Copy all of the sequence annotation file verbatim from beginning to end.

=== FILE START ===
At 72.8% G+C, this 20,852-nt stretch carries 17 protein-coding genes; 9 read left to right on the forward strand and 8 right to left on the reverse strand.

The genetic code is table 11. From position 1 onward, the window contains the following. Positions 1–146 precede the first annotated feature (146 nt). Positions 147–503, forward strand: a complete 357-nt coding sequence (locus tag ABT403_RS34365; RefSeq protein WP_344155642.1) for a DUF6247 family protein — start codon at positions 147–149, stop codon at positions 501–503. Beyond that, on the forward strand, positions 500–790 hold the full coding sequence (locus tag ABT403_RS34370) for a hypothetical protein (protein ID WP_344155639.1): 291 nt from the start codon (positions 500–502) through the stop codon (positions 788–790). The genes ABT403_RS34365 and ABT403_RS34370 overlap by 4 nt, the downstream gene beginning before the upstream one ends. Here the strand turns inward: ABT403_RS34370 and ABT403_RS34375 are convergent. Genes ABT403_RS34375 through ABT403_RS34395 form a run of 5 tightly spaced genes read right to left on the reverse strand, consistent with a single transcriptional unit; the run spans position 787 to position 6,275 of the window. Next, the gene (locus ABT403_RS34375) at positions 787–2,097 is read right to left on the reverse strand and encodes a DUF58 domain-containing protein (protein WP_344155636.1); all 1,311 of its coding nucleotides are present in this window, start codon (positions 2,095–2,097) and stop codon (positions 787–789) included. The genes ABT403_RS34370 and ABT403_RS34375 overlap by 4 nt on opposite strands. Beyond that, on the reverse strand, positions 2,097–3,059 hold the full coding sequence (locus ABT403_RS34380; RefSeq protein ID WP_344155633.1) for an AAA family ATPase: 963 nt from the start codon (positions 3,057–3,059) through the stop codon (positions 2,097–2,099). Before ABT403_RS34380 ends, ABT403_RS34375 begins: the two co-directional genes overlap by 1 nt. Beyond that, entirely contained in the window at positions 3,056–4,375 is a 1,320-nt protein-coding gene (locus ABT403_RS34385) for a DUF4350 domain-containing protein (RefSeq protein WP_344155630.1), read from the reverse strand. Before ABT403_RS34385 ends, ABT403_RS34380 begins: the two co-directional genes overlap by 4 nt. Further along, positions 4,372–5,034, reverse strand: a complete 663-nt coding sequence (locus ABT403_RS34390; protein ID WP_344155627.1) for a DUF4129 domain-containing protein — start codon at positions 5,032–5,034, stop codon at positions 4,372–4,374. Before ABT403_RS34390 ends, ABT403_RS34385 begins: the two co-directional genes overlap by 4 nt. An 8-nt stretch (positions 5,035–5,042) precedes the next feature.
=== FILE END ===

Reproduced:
At 72.8% G+C, this 20,852-nt stretch carries 17 protein-coding genes; 9 read left to right on the forward strand and 8 right to left on the reverse strand.

The genetic code is table 11. From position 1 onward, the window contains the following. Positions 1–146 precede the first annotated feature (146 nt). Positions 147–503, forward strand: a complete 357-nt coding sequence (locus tag ABT403_RS34365; RefSeq protein WP_344155642.1) for a DUF6247 family protein — start codon at positions 147–149, stop codon at positions 501–503. Beyond that, on the forward strand, positions 500–790 hold the full coding sequence (locus tag ABT403_RS34370) for a hypothetical protein (protein ID WP_344155639.1): 291 nt from the start codon (positions 500–502) through the stop codon (positions 788–790). The genes ABT403_RS34365 and ABT403_RS34370 overlap by 4 nt, the downstream gene beginning before the upstream one ends. Here the strand turns inward: ABT403_RS34370 and ABT403_RS34375 are convergent. Genes ABT403_RS34375 through ABT403_RS34395 form a run of 5 tightly spaced genes read right to left on the reverse strand, consistent with a single transcriptional unit; the run spans position 787 to position 6,275 of the window. Next, the gene (locus ABT403_RS34375) at positions 787–2,097 is read right to left on the reverse strand and encodes a DUF58 domain-containing protein (protein WP_344155636.1); all 1,311 of its coding nucleotides are present in this window, start codon (positions 2,095–2,097) and stop codon (positions 787–789) included. The genes ABT403_RS34370 and ABT403_RS34375 overlap by 4 nt on opposite strands. Beyond that, on the reverse strand, positions 2,097–3,059 hold the full coding sequence (locus ABT403_RS34380; RefSeq protein ID WP_344155633.1) for an AAA family ATPase: 963 nt from the start codon (positions 3,057–3,059) through the stop codon (positions 2,097–2,099). Before ABT403_RS34380 ends, ABT403_RS34375 begins: the two co-directional genes overlap by 1 nt. Beyond that, entirely contained in the window at positions 3,056–4,375 is a 1,320-nt protein-coding gene (locus ABT403_RS34385) for a DUF4350 domain-containing protein (RefSeq protein WP_344155630.1), read from the reverse strand. Before ABT403_RS34385 ends, ABT403_RS34380 begins: the two co-directional genes overlap by 4 nt. Further along, positions 4,372–5,034, reverse strand: a complete 663-nt coding sequence (locus ABT403_RS34390; protein ID WP_344155627.1) for a DUF4129 domain-containing protein — start codon at positions 5,032–5,034, stop codon at positions 4,372–4,374. Before ABT403_RS34390 ends, ABT403_RS34385 begins: the two co-directional genes overlap by 4 nt. An 8-nt stretch (positions 5,035–5,042) precedes the next feature.